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“Steep decline” in traditional television viewing

Coronation Street

New research has pointed to a “notable shift” in how viewers consume broadcast television.

Ofcom’s annual report into viewing and listening habits found a “steep decline” in the number of programmes attracting mass audiences. The number of programmes with more than 4m television viewers has halved over the last 8 years.

Researchers said the declines were a reflection of fewer people watching the early and late evening news bulletins and a steady decline in soap viewing. Since 2014 news programmes attracting more than 4m viewers fell 72% (from 537 to 148 programmes), while mass audience soap episodes fell 42% (from 754 to 438 programmes).

Of the top 5 most watched programmes in 2022, only 1 wasn’t a live event (The Tourist). England’s World Cup Quarter Final against France was top (16.1m), the Queen’s state funeral was second most watched (13.2m), followed by the Platinum Jubilee and I’m a Celebrity… Get me out of here.

In comparison, only 48 programmes averaged more than four million TV viewers on streaming platforms in 2022, with Netflix accounting for the vast majority. 

Ofcom said with tens of thousands of episodes on the streaming services, it showed how fragmented the viewing landscape had become.

BBC One (20%) and ITV1 (13%) are still the top two first destinations for viewers when they turn on their TV, with Netflix coming in third (6%). 

In addition, watching broadcasters’ content – either live, on recorded playback or streamed on-demand – still accounts for the greatest proportion of all time spent each day watching TV and video (60%, 2 hours 41 minutes per person, per day).

The importance of BBC and ITV is demonstrated by their VoD services – iPlayer and ITVX. ITVX now accounts for 10% of ITV’s total viewing, while the iPlayer grew to 18%.

PSBs

Even though figures are dropping 69% of viewers said they were “satisfied” with public service broadcasters. 

They said they recognised their contribution in delivering ‘broadcast events that bring the nation together for a shared viewing experience’ – with sentiment increasing from 61% in 2021 to 65% in 2022. 

In 2022, PSBs were able to return to full production schedules post Covid, so investment in first-run original programmes totalled £2.9bn, up 10.3% year on year, and 14.2% greater than in 2019, while hours broadcast climbed to their highest point since 2016 – totalling 32,712.

“Today’s viewers and listeners have an ‘all-you-can-eat’ buffet of broadcasting and online content to choose from, and there’s more competition for our attention than ever,” said Yih-Choung Teh, Group Director, Strategy and Research at Ofcom.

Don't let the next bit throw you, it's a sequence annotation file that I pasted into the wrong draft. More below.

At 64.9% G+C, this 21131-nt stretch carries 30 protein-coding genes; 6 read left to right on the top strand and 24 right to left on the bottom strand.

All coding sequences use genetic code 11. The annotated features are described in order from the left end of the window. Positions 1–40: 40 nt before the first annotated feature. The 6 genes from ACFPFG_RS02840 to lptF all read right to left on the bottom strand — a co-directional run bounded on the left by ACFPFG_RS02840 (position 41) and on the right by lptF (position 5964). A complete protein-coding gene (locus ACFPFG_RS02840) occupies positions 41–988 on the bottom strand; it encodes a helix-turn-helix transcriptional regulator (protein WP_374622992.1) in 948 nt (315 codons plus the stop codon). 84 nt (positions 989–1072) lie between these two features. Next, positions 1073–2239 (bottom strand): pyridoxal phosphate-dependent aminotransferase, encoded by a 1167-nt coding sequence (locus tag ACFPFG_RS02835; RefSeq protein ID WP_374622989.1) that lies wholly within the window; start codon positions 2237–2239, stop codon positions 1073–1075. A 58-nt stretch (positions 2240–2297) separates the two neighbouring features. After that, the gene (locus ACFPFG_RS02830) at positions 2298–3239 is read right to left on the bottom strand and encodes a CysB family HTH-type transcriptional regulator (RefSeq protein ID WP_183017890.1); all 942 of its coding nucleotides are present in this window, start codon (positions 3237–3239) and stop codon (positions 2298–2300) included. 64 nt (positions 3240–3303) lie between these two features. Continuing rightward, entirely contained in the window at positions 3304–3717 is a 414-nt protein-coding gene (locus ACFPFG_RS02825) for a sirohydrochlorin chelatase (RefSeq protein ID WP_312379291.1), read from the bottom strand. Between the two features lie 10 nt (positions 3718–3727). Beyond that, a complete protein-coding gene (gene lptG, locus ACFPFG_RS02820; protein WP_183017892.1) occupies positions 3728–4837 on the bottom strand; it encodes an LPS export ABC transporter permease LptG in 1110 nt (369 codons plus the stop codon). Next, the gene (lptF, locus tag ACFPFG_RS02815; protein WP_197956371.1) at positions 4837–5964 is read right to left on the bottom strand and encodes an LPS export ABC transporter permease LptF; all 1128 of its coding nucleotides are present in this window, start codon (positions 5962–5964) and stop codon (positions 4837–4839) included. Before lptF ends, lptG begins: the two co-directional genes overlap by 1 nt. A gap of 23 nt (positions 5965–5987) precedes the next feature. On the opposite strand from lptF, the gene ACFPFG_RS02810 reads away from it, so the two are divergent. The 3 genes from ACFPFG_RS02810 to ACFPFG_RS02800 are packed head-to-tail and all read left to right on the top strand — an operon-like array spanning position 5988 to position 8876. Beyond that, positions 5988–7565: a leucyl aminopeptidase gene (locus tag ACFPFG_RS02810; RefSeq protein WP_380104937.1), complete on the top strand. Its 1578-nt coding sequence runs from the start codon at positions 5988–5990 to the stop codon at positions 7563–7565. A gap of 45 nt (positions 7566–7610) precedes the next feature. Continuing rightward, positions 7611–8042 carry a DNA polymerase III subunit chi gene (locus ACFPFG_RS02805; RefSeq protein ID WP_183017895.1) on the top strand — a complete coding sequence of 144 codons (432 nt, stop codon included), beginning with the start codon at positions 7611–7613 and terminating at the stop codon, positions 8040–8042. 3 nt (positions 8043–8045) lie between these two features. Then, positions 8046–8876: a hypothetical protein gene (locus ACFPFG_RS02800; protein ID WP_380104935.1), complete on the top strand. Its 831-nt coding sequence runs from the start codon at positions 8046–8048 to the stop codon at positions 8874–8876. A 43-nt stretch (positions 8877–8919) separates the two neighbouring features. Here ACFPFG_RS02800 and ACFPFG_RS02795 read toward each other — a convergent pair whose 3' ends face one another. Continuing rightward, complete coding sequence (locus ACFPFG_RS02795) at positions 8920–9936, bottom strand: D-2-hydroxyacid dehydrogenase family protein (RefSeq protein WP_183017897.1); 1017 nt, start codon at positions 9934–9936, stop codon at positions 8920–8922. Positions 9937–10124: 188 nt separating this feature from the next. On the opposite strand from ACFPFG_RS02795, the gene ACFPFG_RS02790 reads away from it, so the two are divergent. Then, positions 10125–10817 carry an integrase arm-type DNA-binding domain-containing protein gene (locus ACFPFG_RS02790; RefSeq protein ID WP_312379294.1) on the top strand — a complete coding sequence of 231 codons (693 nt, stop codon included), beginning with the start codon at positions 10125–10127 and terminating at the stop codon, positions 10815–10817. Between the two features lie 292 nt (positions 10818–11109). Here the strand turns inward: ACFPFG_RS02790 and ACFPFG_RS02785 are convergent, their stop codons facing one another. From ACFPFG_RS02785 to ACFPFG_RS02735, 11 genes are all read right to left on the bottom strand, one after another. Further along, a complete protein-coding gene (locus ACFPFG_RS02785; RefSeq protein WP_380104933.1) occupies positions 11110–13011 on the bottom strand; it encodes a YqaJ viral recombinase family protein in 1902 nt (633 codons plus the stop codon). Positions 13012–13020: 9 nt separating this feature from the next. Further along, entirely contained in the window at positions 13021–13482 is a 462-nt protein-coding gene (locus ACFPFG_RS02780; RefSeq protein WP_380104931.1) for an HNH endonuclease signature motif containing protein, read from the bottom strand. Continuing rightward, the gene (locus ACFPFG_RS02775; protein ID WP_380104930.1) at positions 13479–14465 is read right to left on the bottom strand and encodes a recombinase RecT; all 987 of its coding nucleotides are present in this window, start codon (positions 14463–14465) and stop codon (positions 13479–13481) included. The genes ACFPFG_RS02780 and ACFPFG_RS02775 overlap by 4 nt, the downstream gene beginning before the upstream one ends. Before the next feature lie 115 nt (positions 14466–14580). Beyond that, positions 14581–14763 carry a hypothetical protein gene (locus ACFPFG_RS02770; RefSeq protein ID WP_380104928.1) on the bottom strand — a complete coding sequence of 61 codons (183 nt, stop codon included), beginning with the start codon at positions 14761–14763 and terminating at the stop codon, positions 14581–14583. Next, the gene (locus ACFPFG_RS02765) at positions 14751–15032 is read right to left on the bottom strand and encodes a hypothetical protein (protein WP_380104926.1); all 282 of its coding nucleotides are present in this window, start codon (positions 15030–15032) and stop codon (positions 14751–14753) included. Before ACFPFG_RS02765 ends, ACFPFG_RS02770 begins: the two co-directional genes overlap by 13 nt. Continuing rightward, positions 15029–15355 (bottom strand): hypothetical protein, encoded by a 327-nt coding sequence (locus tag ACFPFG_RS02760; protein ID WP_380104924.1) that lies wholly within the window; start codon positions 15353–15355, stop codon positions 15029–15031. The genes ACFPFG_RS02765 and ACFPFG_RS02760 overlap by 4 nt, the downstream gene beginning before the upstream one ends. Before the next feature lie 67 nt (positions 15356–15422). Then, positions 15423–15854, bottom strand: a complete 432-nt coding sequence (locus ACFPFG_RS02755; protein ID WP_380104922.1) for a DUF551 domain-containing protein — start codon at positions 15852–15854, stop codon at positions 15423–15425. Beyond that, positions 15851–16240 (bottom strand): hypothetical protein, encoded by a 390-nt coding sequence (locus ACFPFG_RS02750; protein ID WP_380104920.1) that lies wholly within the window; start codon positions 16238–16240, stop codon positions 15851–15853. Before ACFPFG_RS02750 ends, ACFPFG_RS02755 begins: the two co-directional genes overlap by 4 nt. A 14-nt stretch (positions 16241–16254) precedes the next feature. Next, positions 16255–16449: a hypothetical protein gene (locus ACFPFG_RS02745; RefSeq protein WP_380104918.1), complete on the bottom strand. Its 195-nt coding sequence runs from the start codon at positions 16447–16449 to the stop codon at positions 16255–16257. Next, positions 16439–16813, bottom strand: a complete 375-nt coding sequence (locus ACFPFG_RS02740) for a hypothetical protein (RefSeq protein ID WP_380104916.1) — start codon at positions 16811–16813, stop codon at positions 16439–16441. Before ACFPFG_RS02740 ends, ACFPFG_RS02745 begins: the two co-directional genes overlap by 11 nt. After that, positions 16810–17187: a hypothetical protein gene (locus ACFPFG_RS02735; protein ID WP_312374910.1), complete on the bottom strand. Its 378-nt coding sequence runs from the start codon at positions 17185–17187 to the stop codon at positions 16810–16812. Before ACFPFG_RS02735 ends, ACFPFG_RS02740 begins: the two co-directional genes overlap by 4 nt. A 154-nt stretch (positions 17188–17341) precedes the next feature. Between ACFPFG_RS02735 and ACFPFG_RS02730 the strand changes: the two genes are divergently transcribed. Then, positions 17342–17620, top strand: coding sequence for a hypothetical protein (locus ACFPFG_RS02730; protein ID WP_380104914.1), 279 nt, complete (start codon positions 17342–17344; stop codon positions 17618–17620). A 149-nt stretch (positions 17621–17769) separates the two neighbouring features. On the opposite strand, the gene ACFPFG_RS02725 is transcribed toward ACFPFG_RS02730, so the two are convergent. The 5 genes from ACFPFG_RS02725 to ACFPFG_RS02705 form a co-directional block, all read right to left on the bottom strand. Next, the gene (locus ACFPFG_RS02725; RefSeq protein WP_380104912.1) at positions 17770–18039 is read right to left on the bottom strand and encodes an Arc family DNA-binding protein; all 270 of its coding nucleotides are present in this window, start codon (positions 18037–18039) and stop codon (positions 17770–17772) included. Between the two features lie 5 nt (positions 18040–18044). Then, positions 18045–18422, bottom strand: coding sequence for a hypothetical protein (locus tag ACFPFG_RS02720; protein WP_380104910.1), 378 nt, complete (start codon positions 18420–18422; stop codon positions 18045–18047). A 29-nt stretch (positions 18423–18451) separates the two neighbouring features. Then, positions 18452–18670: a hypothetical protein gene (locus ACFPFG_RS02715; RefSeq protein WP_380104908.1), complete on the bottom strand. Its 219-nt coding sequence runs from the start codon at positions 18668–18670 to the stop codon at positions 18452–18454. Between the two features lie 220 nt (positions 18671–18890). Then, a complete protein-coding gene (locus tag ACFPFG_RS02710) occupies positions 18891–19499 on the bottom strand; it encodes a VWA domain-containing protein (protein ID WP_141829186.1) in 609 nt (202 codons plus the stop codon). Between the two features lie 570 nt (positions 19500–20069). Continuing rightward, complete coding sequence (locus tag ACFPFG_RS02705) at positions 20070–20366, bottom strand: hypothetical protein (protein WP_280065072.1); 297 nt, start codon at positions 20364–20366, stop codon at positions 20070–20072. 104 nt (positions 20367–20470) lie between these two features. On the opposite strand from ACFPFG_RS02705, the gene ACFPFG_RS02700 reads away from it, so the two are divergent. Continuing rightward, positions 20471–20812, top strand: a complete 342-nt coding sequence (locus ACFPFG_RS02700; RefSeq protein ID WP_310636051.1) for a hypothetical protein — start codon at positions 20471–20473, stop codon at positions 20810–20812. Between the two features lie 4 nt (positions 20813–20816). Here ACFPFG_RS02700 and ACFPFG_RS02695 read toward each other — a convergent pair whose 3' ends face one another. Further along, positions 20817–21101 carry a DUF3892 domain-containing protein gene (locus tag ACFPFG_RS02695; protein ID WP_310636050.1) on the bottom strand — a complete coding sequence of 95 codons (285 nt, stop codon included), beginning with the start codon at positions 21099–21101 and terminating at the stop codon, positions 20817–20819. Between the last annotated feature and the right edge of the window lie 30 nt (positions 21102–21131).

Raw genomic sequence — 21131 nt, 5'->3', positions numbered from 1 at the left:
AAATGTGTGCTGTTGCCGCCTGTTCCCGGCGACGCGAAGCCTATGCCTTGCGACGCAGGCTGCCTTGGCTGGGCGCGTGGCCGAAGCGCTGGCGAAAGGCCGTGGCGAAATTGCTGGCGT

“Our traditional broadcasters are seeing steep declines in viewing to their scheduled, live programmes – including among typically loyal older audiences – and soaps and news programmes don’t have the mass-audience pulling power they once had.

“But despite this, public service broadcasters are still unrivalled in bringing the nation together at important cultural and sporting moments, while their on-demand players are seeing positive growth as they digitalise their services to meet audience needs.”

Teenage and young adult trends

Children and young adults under 25 have decreased their average daily broadcast viewing by 73% since 2012. For the first time 16-24 year olds watched less broadcast television than children aged 4-15.

The evidence suggested they only tune in to 1 or 2 shows a day – usually sport, popular entertainment or reality.

By comparison, teenage and young adults spend up to an hour a day on TikTok. In March 2023, 5.2m 15-24-year-olds visited TikTok.

This was followed by Snapchat (52 minutes), YouTube (48 minutes) and Instagram (25 minutes).

‘Snackable’ short-form video content lasting less than 10 minutes is particularly popular. Nearly seven in ten (68%) 15-24s claim to watch short-from videos daily, with YouTube the most popular destination for this kind of content.

Commercial Radio growth

88% of adults tune into live radio for an average of 20 hours each week across digital, analogue and online platforms. 

For the first time commercial radio has taken a slight lead against the BBC, with a 51.4% share.

Smart speakers now account for a fifth of in-home radio listening (20%). A fifth of adults’ audio listening is to streamed music (21%), although this increases to 50% among 15-34s.

Around one in five adults (20%) listen to podcasts each week, with the increase largely driven by listeners aged 25-44. Older teens and younger adults, however, appear to be turning away from podcasts, with weekly listening among 15-24s falling to just under 22% in Q1 2023.

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